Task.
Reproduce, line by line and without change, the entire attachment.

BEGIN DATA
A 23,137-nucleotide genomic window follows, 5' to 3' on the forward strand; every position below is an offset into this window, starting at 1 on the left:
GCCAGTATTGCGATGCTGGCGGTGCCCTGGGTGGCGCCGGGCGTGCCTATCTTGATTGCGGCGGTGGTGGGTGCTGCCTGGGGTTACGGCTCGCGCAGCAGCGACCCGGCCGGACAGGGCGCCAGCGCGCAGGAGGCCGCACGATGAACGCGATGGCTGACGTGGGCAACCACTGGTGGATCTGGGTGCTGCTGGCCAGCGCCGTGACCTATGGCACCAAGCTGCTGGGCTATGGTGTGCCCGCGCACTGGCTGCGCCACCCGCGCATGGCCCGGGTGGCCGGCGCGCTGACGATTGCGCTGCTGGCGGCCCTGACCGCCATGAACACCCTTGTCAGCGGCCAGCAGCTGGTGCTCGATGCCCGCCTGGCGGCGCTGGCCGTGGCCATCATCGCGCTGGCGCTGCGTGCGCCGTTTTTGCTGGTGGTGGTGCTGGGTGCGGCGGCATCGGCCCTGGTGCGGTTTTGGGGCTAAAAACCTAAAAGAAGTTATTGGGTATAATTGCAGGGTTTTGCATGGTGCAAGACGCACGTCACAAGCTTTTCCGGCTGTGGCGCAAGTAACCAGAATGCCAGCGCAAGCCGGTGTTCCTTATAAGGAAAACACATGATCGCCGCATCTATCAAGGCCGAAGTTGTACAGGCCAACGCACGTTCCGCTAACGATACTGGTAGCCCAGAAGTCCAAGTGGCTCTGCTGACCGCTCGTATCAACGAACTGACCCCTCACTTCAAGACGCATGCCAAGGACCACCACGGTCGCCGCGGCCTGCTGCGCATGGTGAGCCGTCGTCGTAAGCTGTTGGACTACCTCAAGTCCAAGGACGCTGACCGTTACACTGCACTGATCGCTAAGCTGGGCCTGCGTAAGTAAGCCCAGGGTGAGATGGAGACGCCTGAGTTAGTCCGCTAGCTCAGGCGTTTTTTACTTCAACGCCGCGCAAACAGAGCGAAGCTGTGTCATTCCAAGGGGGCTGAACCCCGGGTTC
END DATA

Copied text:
A 23,137-nucleotide genomic window follows, 5' to 3' on the forward strand; every position below is an offset into this window, starting at 1 on the left:
GCCAGTATTGCGATGCTGGCGGTGCCCTGGGTGGCGCCGGGCGTGCCTATCTTGATTGCGGCGGTGGTGGGTGCTGCCTGGGGTTACGGCTCGCGCAGCAGCGACCCGGCCGGACAGGGCGCCAGCGCGCAGGAGGCCGCACGATGAACGCGATGGCTGACGTGGGCAACCACTGGTGGATCTGGGTGCTGCTGGCCAGCGCCGTGACCTATGGCACCAAGCTGCTGGGCTATGGTGTGCCCGCGCACTGGCTGCGCCACCCGCGCATGGCCCGGGTGGCCGGCGCGCTGACGATTGCGCTGCTGGCGGCCCTGACCGCCATGAACACCCTTGTCAGCGGCCAGCAGCTGGTGCTCGATGCCCGCCTGGCGGCGCTGGCCGTGGCCATCATCGCGCTGGCGCTGCGTGCGCCGTTTTTGCTGGTGGTGGTGCTGGGTGCGGCGGCATCGGCCCTGGTGCGGTTTTGGGGCTAAAAACCTAAAAGAAGTTATTGGGTATAATTGCAGGGTTTTGCATGGTGCAAGACGCACGTCACAAGCTTTTCCGGCTGTGGCGCAAGTAACCAGAATGCCAGCGCAAGCCGGTGTTCCTTATAAGGAAAACACATGATCGCCGCATCTATCAAGGCCGAAGTTGTACAGGCCAACGCACGTTCCGCTAACGATACTGGTAGCCCAGAAGTCCAAGTGGCTCTGCTGACCGCTCGTATCAACGAACTGACCCCTCACTTCAAGACGCATGCCAAGGACCACCACGGTCGCCGCGGCCTGCTGCGCATGGTGAGCCGTCGTCGTAAGCTGTTGGACTACCTCAAGTCCAAGGACGCTGACCGTTACACTGCACTGATCGCTAAGCTGGGCCTGCGTAAGTAAGCCCAGGGTGAGATGGAGACGCCTGAGTTAGTCCGCTAGCTCAGGCGTTTTTTACTTCAACGCCGCGCAAACAGAGCGAAGCTGTGTCATTCCAAGGGGGCTGAACCCCGGGTTC